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Published 2008
Pistoi dia tèn technèn : bankers, loans, and archives in the ancient world : studies in honour of Raymond Bogaert /

: "The present volume contains essays based on the papers presented at the international colloquium 'Banks, Loans and Finiancial Archives in the Ancient World,' which was held in Ghent and Brussels on 26-28 January 2006 in honor of R. Bogaert"--Pages [vii].
OCLC 221131217 : xlviii, 482 pages : 1 illustration ; 24 cm. : Includes bibliographical references (pages [421]-463) and indexes. : 9042919965

Published 2019
The impact of justice on the Roman Empire : proceedings of the thirteenth workshop of the International Network Impact of Empire (Gent, June 21-24, 2017) / edited by Olivier Hekste...

: The Impact of Justice on the Roman Empire discusses ways in which notions, practice and the ideology of justice impacted on the functioning of the Roman Empire. The papers assembled in this volume follow from the thirteenth workshop of the international network Impact of Empire. They focus on what was considered just in various groups of Roman subjects, how these views were legitimated, shifted over time, and how they affected policy making and political, administrative, and judicial practices. Linking all of the papers are three common themes: the emperor and justice, justice in a dispersed empire and differentiation of justice.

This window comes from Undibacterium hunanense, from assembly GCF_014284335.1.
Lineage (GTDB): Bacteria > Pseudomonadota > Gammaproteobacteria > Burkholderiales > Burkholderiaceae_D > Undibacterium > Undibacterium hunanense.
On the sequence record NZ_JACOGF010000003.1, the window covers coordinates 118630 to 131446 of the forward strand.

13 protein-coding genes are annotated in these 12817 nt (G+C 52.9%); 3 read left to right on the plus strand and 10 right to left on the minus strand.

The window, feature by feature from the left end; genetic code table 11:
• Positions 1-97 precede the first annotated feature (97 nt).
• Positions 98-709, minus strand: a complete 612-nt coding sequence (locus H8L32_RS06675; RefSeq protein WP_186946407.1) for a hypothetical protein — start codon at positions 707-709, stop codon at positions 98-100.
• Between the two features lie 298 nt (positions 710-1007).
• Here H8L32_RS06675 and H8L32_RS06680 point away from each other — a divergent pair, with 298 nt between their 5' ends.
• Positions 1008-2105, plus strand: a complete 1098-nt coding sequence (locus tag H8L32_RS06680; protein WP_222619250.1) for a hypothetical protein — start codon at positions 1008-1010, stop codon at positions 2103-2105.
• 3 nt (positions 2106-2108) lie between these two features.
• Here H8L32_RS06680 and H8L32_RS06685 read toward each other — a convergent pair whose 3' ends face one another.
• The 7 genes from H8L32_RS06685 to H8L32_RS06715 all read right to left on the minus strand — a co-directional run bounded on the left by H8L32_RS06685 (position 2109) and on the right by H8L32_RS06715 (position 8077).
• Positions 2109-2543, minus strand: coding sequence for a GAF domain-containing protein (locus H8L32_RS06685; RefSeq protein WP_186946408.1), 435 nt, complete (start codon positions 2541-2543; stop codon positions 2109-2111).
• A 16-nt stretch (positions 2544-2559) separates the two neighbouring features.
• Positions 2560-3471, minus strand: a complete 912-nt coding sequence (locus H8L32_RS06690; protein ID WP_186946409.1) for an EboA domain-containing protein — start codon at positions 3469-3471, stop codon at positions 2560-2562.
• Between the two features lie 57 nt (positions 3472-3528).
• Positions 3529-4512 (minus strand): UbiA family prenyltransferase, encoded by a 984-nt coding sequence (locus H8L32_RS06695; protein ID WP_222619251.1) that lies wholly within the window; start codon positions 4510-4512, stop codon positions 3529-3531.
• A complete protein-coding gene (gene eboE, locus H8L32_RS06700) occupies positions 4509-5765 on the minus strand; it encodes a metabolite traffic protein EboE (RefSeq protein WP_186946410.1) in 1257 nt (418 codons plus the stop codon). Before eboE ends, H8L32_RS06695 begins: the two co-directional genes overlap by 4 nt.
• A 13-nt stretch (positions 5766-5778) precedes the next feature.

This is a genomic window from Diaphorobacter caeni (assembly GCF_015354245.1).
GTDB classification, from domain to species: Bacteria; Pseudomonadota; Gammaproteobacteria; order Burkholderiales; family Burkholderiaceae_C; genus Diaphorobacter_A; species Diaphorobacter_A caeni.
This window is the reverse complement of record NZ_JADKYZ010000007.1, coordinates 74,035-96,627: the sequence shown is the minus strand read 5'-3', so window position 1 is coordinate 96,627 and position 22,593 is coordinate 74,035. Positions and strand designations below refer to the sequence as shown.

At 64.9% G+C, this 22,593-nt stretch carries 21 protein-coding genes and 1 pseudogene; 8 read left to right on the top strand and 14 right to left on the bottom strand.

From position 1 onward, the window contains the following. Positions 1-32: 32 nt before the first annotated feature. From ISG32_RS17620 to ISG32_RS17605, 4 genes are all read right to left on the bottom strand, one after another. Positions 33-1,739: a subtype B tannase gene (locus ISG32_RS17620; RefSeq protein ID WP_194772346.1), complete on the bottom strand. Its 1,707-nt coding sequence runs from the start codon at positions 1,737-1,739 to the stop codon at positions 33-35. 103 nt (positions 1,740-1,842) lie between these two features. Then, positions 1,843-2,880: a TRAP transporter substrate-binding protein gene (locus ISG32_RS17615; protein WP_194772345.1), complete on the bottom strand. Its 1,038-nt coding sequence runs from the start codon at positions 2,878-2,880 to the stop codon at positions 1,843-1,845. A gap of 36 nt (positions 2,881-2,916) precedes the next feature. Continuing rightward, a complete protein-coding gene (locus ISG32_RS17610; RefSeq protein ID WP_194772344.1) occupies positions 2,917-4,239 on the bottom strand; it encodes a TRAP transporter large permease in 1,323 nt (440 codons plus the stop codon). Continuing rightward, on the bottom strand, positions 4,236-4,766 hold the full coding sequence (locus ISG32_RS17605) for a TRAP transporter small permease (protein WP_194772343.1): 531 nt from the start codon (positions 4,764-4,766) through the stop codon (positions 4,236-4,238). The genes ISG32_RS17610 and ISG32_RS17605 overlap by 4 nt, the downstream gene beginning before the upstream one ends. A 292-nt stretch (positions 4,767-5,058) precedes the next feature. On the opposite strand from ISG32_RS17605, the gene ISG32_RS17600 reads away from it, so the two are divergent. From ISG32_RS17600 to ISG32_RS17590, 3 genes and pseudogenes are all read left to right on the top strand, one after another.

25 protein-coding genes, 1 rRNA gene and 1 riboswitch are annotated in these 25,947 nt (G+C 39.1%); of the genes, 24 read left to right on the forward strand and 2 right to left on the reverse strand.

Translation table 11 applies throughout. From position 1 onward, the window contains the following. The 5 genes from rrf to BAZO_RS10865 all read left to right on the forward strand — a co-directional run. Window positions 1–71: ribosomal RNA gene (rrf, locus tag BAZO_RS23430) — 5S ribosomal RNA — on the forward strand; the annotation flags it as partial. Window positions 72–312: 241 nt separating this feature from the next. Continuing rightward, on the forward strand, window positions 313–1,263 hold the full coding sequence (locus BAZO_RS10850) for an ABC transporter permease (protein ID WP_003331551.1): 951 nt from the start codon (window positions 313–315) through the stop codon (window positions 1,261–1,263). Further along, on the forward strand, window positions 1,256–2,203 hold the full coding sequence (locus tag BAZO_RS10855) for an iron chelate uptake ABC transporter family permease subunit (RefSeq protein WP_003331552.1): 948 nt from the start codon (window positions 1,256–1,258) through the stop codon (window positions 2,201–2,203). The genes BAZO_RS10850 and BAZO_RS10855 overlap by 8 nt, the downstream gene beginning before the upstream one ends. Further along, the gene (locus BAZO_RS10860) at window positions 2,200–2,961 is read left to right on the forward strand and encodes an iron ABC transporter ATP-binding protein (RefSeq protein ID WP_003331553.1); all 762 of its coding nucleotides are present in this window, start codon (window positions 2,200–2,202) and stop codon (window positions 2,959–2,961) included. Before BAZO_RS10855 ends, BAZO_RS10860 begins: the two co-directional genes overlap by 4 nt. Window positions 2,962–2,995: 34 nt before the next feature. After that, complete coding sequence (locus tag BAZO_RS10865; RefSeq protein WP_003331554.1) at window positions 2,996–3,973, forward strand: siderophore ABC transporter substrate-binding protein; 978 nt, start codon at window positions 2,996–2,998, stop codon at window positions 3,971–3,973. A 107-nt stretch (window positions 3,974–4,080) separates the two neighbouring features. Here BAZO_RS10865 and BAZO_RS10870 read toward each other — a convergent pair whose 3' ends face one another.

: 1 online resource. : Includes bibliographical references and index. : 9789004400474

Published 2022
Law and Economic Performance in the Roman World /

: Were legal systems in the Roman empire conducive to economic growth and development? Were legal rules and procedure changed in response to economic needs? This book offers detailed studies to provide some answers to these basic questions.
This book offers critical analyses of the dynamic relation between legal regulations, institutions and economic performance in the Roman world. It studies how law and legal thought affected economic development, and vice versa. Inspired by New Institutional Economics scholars the past decades used ancient law to explain economic growth. There was, however, no natural selection process directing legal changes towards macro-economic efficiency. Ancient rulers and jurists modified institutions to serve or safeguard particular interests-political, social, or economic. Nevertheless both economic performance and legal scholarship peaked at unprecedented levels. These were momentous historical developments. How were they related?
: 1 online resource. : Includes bibliographical references and index. : 9789004525139